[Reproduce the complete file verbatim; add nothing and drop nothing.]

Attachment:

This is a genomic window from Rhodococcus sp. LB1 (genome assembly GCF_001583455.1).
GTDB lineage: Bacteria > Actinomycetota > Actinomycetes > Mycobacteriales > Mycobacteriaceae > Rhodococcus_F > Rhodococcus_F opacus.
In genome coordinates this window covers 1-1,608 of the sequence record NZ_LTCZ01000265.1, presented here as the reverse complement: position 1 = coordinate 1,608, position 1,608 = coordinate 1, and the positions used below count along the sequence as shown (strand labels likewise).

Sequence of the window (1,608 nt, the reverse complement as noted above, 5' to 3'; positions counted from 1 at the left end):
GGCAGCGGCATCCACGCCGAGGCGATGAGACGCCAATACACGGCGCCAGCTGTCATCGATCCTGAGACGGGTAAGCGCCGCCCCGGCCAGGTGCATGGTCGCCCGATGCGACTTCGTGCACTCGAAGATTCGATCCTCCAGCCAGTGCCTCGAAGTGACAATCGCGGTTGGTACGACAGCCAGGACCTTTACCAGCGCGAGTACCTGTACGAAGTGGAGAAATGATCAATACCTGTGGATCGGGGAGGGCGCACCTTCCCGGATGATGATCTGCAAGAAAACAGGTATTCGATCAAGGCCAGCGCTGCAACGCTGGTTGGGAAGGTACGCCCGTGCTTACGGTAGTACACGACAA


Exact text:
This is a genomic window from Rhodococcus sp. LB1 (genome assembly GCF_001583455.1).
GTDB lineage: Bacteria > Actinomycetota > Actinomycetes > Mycobacteriales > Mycobacteriaceae > Rhodococcus_F > Rhodococcus_F opacus.
In genome coordinates this window covers 1-1,608 of the sequence record NZ_LTCZ01000265.1, presented here as the reverse complement: position 1 = coordinate 1,608, position 1,608 = coordinate 1, and the positions used below count along the sequence as shown (strand labels likewise).

Sequence of the window (1,608 nt, the reverse complement as noted above, 5' to 3'; positions counted from 1 at the left end):
GGCAGCGGCATCCACGCCGAGGCGATGAGACGCCAATACACGGCGCCAGCTGTCATCGATCCTGAGACGGGTAAGCGCCGCCCCGGCCAGGTGCATGGTCGCCCGATGCGACTTCGTGCACTCGAAGATTCGATCCTCCAGCCAGTGCCTCGAAGTGACAATCGCGGTTGGTACGACAGCCAGGACCTTTACCAGCGCGAGTACCTGTACGAAGTGGAGAAATGATCAATACCTGTGGATCGGGGAGGGCGCACCTTCCCGGATGATGATCTGCAAGAAAACAGGTATTCGATCAAGGCCAGCGCTGCAACGCTGGTTGGGAAGGTACGCCCGTGCTTACGGTAGTACACGACAA